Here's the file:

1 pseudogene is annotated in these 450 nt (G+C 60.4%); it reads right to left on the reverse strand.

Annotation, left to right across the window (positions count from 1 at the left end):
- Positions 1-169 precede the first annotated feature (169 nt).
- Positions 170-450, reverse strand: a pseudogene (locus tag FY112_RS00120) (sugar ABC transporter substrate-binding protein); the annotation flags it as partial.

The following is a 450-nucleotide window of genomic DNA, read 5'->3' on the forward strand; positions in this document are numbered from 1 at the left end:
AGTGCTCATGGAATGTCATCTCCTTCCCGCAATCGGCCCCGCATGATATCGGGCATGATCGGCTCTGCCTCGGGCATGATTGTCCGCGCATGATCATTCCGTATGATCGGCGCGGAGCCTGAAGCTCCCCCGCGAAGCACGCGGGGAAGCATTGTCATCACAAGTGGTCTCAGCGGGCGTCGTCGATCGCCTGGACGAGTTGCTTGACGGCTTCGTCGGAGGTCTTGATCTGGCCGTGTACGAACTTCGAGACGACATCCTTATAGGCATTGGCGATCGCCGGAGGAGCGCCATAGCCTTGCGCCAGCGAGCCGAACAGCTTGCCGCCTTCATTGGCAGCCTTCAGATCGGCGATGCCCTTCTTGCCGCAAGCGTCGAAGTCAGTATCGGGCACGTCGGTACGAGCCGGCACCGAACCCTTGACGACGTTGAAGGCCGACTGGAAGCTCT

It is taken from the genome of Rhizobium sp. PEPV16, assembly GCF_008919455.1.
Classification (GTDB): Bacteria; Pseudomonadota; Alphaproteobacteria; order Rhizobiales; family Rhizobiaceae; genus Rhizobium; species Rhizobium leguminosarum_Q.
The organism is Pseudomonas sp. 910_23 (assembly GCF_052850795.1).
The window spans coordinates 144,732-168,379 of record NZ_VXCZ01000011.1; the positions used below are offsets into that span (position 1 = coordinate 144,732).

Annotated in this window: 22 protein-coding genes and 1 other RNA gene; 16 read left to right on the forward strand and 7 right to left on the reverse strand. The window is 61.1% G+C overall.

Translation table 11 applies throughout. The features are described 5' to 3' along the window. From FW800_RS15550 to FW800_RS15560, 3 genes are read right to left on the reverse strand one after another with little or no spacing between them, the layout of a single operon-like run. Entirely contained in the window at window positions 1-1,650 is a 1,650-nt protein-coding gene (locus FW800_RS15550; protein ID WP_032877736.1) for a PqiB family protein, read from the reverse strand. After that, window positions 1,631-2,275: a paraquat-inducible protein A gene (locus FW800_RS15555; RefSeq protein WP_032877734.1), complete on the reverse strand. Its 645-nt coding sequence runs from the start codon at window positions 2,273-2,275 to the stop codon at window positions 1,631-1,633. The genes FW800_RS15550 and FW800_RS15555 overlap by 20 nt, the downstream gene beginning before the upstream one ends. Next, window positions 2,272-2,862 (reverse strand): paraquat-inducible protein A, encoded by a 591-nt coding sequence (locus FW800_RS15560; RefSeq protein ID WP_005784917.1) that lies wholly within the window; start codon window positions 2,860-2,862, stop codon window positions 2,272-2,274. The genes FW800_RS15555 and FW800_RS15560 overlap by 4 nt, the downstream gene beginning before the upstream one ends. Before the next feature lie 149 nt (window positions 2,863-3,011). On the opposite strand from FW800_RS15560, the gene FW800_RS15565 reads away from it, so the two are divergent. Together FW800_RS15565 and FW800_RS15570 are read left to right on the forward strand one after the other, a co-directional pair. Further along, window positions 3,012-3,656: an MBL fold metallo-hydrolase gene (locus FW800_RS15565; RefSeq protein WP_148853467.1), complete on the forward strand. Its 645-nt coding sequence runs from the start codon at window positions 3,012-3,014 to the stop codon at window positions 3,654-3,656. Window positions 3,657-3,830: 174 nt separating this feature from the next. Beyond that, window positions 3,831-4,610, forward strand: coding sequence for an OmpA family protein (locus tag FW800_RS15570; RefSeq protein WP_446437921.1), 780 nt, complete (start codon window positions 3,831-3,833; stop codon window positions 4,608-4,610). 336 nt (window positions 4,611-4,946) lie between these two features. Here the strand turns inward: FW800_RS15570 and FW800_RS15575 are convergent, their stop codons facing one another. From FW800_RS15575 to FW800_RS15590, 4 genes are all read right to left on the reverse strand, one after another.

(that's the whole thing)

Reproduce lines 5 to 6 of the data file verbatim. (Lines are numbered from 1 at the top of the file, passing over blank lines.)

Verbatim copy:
The following is a 450-nucleotide window of genomic DNA, read 5'->3' on the forward strand; positions in this document are numbered from 1 at the left end:
AGTGCTCATGGAATGTCATCTCCTTCCCGCAATCGGCCCCGCATGATATCGGGCATGATCGGCTCTGCCTCGGGCATGATTGTCCGCGCATGATCATTCCGTATGATCGGCGCGGAGCCTGAAGCTCCCCCGCGAAGCACGCGGGGAAGCATTGTCATCACAAGTGGTCTCAGCGGGCGTCGTCGATCGCCTGGACGAGTTGCTTGACGGCTTCGTCGGAGGTCTTGATCTGGCCGTGTACGAACTTCGAGACGACATCCTTATAGGCATTGGCGATCGCCGGAGGAGCGCCATAGCCTTGCGCCAGCGAGCCGAACAGCTTGCCGCCTTCATTGGCAGCCTTCAGATCGGCGATGCCCTTCTTGCCGCAAGCGTCGAAGTCAGTATCGGGCACGTCGGTACGAGCCGGCACCGAACCCTTGACGACGTTGAAGGCCGACTGGAAGCTCT